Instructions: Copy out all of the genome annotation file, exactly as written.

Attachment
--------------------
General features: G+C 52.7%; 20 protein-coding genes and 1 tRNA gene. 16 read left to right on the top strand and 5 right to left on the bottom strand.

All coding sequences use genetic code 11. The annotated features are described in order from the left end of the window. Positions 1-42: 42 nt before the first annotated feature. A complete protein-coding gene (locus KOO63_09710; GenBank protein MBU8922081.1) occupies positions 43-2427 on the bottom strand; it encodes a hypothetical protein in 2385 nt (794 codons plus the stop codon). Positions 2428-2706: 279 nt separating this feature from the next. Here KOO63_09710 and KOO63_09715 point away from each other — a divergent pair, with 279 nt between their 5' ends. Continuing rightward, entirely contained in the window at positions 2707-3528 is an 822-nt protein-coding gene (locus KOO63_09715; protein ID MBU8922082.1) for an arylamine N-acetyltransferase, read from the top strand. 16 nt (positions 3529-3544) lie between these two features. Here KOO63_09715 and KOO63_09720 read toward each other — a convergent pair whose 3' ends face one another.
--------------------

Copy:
General features: G+C 52.7%; 20 protein-coding genes and 1 tRNA gene. 16 read left to right on the top strand and 5 right to left on the bottom strand.

All coding sequences use genetic code 11. The annotated features are described in order from the left end of the window. Positions 1-42: 42 nt before the first annotated feature. A complete protein-coding gene (locus KOO63_09710; GenBank protein MBU8922081.1) occupies positions 43-2427 on the bottom strand; it encodes a hypothetical protein in 2385 nt (794 codons plus the stop codon). Positions 2428-2706: 279 nt separating this feature from the next. Here KOO63_09710 and KOO63_09715 point away from each other — a divergent pair, with 279 nt between their 5' ends. Continuing rightward, entirely contained in the window at positions 2707-3528 is an 822-nt protein-coding gene (locus KOO63_09715; protein ID MBU8922082.1) for an arylamine N-acetyltransferase, read from the top strand. 16 nt (positions 3529-3544) lie between these two features. Here KOO63_09715 and KOO63_09720 read toward each other — a convergent pair whose 3' ends face one another.